Friday, April 20, 2007

I'm not sure what to make of this

One of the Christian rights most popular themes these days is to mention that there really is evil in the world. Which in part explains the Bush Presidency; hard to argue there isn't evil around with him in the White House.

Obviously, an event like the Virginia Tech shooting makes writing on this theme easy, but I'm still unsure about Chuck Colson's latest article. He talks about visiting a Norwegian hospital where there were a lot of criminals. He asked which ones were mentally ill, and was told they obviously all were or they wouldn't have committed the crimes they did.
While the Norwegian approach would strike most Americans as very naive, the difference between them and us is one of degree not kind. We also blame crime on external factors, like mental illness, culture, dysfunctional childhood, and the like.

We are uncomfortable attributing events like this to human evil, much less to a kind of evil that seeks to undo God's creation—what Christians call the demonic.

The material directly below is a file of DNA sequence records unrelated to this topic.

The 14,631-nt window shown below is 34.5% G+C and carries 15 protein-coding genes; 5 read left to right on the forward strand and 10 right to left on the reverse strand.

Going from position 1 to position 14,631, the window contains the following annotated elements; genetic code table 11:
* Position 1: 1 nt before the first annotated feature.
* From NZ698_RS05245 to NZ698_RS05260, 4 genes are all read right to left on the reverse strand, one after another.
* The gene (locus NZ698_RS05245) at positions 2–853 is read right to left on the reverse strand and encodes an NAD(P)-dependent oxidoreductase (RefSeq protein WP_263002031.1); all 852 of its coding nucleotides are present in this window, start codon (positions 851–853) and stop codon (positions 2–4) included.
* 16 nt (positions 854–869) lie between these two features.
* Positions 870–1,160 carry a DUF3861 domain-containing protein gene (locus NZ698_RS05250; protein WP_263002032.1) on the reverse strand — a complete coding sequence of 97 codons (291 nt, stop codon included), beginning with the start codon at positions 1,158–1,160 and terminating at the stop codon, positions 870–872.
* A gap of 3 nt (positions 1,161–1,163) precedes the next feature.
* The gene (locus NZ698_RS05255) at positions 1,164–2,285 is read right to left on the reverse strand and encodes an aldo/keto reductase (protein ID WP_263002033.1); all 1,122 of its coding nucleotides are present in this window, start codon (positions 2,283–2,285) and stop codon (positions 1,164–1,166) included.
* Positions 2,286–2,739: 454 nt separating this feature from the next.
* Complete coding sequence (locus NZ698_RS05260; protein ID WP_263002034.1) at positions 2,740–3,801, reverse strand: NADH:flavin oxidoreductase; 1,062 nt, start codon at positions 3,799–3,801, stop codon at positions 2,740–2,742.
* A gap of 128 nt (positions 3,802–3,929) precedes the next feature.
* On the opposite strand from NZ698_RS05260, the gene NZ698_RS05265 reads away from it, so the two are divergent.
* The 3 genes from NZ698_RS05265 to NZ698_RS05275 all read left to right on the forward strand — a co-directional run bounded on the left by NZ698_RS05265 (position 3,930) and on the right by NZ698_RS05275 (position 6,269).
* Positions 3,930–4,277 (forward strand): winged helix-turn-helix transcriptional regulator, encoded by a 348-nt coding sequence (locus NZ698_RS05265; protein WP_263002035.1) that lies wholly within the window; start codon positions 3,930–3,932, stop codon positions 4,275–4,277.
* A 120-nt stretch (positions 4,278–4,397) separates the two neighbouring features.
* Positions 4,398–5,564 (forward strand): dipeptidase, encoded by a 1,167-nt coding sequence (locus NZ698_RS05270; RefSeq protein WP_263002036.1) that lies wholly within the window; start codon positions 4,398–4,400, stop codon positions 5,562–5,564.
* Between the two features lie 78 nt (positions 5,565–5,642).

Yet without this idea, events like this massacre can never be understood. We might learn that the killer was "mentally unbalanced" or on anti-depressants. But, absent evidence that he was clinically delusional, this knowledge will not explain why he walked onto a college campus, locked people in a lecture hall, and killed them.
So to put it another way, is there a difference between being crazy and being possessed by demons. I'm not exactly sure how we would change our law enforcement procedures if we had to assume people who committed these crimes were possessed or just evil. Have a police department exorcist? Hey maybe that Dresden Files show is more relevant than I thought.

In reality the only thing Colson wants is for us to feel no sympathy towards deranged people who do these kinds of things. Fair enough. But purposefully saying "Well they're evil and that's all the explanation we need," deliberately blinds ourselves to understanding and possibly preventing such insanity.

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